So when it comes to a new product such as the “Harry Potter” video game, it’s only to be expected there would be calls like this:
We aren’t asking people to boycott Hogwarts Legacy to make some kind of statement. We’re asking you to boycott it because where JKR puts her money is actively harming trans people.
— andrew (@McFreakinAndrew) January 16, 2023
Sounds like the most sensible thing to do is boycott hogwarts legacy! The less you buy from Rowling, the less you give her the impression that you are validating her hatefulness!
— Merche (@mercherolvaag) January 12, 2023
THIS THIS THIS
One of the biggest reasons to boycott stuff like Hogwarts Legacy is that it punishes studios for working with bigots. If your allyship is so fragile you can’t handle not buying a game, they’ll keep working with homophobes, TERFs and racists. https://t.co/PfX8B2zITt
— Capn.EXE (@CapnEXE) January 16, 2023
From someone who was literally a poster child for the Hogwarts School Choir at Universal Studios… if I can not buy Hogwarts Legacy, so can you. It really is that easy. This was one of the best, most memorable parts of my life, but JKR is harming people I care about. pic.twitter.com/X0BpNHNiP0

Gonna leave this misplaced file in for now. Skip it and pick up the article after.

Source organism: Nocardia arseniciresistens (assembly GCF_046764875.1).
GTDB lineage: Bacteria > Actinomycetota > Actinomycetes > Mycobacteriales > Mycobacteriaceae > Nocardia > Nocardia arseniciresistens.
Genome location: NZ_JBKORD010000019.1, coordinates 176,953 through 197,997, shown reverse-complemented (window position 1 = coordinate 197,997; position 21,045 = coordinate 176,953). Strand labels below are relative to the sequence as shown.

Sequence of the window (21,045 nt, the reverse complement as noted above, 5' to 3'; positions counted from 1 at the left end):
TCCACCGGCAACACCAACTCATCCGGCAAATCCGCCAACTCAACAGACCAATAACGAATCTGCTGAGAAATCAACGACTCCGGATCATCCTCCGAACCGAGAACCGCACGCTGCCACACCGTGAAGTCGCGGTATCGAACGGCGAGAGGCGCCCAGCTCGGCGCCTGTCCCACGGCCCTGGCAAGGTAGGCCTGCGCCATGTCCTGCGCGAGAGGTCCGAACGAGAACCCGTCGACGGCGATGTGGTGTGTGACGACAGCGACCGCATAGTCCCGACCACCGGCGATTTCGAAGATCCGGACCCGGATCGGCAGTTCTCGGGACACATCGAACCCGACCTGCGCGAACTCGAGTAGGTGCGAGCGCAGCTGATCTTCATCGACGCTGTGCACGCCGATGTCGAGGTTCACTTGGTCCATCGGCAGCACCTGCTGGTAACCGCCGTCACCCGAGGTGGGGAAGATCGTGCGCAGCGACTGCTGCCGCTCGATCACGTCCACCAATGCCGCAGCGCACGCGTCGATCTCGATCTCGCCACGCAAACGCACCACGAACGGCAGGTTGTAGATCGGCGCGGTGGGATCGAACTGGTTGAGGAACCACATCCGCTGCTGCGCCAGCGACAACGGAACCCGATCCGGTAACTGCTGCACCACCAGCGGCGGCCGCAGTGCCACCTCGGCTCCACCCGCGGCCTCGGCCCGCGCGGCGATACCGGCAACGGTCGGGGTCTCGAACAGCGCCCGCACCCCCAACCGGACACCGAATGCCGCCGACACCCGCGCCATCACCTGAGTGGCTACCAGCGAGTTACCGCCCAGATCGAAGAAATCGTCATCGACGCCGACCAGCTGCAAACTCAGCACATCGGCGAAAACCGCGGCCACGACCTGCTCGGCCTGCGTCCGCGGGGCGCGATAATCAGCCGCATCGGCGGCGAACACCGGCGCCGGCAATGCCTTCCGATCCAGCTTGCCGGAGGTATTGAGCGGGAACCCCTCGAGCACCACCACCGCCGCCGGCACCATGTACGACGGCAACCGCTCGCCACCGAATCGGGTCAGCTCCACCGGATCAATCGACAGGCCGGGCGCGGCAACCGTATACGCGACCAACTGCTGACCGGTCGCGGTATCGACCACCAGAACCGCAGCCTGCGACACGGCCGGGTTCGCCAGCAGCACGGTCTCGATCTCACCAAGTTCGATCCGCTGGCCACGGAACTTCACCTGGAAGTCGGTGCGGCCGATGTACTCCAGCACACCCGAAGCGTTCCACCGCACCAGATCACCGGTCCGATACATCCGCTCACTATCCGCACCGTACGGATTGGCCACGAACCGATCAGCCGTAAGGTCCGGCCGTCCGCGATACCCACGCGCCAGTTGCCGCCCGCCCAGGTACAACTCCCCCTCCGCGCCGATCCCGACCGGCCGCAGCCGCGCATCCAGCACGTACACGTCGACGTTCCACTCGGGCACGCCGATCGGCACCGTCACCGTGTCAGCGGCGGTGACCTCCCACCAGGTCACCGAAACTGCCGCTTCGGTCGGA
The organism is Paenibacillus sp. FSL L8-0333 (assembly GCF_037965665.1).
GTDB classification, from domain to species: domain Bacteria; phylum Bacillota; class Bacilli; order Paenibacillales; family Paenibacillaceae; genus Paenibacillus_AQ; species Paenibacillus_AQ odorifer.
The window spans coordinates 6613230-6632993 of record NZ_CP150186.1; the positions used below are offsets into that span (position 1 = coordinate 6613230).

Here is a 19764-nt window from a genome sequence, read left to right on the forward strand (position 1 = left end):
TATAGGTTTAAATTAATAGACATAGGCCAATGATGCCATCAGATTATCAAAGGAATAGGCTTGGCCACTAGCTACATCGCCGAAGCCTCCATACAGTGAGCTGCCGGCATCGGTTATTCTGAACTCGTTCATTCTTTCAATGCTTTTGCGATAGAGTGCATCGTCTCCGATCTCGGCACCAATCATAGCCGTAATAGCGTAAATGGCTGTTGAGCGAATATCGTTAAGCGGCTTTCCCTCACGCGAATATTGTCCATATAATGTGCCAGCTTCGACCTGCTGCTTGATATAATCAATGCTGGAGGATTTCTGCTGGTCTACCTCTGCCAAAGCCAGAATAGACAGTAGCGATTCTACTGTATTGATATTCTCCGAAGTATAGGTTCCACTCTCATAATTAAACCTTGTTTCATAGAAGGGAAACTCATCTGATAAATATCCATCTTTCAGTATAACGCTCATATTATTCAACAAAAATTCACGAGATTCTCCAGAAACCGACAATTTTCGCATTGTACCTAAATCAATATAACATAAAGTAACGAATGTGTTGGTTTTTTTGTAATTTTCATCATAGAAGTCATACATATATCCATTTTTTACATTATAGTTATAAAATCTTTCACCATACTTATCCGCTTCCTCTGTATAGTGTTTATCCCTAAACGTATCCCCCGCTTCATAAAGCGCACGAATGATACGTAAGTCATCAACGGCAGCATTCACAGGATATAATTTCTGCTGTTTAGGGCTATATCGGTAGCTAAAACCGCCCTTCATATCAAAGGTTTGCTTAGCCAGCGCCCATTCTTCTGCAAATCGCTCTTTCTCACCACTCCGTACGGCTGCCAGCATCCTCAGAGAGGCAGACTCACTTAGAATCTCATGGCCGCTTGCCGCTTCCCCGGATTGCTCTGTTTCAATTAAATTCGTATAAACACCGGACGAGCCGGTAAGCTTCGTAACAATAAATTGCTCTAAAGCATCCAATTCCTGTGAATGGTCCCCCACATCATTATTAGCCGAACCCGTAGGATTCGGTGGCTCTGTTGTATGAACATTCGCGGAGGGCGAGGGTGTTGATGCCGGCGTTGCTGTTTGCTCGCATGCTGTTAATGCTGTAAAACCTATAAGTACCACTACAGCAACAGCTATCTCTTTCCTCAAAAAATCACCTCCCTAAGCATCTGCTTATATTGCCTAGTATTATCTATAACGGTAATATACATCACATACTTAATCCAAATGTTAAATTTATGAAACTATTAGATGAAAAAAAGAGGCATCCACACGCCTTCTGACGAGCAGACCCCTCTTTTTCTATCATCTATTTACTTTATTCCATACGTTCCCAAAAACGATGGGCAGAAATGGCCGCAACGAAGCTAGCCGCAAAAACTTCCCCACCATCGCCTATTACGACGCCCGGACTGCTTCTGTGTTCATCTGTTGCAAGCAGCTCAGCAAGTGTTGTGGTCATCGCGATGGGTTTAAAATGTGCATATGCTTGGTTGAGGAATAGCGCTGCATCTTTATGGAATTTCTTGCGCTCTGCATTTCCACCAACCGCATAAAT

— Sarah Daniels (@SarahDaniels) January 15, 2023
I’d like to remind you that JK Rowling sees financial success of any product tied to her as a sign that people agree with her insane Right-Wing Anti-LGBTQ Views and agendas. As such, I urge everyone to Boycott Hogwarts Legacy to show this isn’t the case!#BoycottHogwartsLegacy pic.twitter.com/Xnfm9bTfxe
— Felis Resisterus 🐀 Cat Outta Twitmo (@AltLeloge) January 10, 2023
And blah, blah, sniffle, sniffle, blah.
It’s clearly not having much of an effect. And judging by many of the social media responses, it’s actually backfiring, badly.
I was going to buy the game anyway, but after knowing that the “woke” gang wanted to boycott it I just went ahead and pre-purchased it. #HogwartsLegacy #BoycottHogwartsLegacy #Buyhogwartslegacy pic.twitter.com/EtvuJzze3q
— Lee Tuaty (@MrTuaty) January 10, 2023
Basically you expect people to boycott a game because a certain group got their feelings hurt by taking offense
— La ReinaCreole (@LaReinaCreole) January 16, 2023
— Art. (@Tho_66) January 9, 2023
It’s not all that surprising that any talk of a boycott against a “Harry Potter” franchise product was doomed to failure.
Rowling’s books alone have sold more than 500 million copies worldwide.
The movie series based on the books was astonishingly successful, with a worldwide box office in the neighborhood of $10 billion.
Obviously, what she’s selling is what fans want — readers, movie viewers and now gamers.
The fact that some radical leftists — the kind with purple hair and childish priorities — are telling them not to buy it just makes it all the more appealing. If Rowling isn’t intimidated, neither are her customers.
The more appealing it is, the more it’s going to sell, and the more money its creator will make.
That’s not just the magic of J.K. Rowling. It’s the magic of capitalism — and freedom.
Truth and Accuracy
We are committed to truth and accuracy in all of our journalism. Read our editorial standards.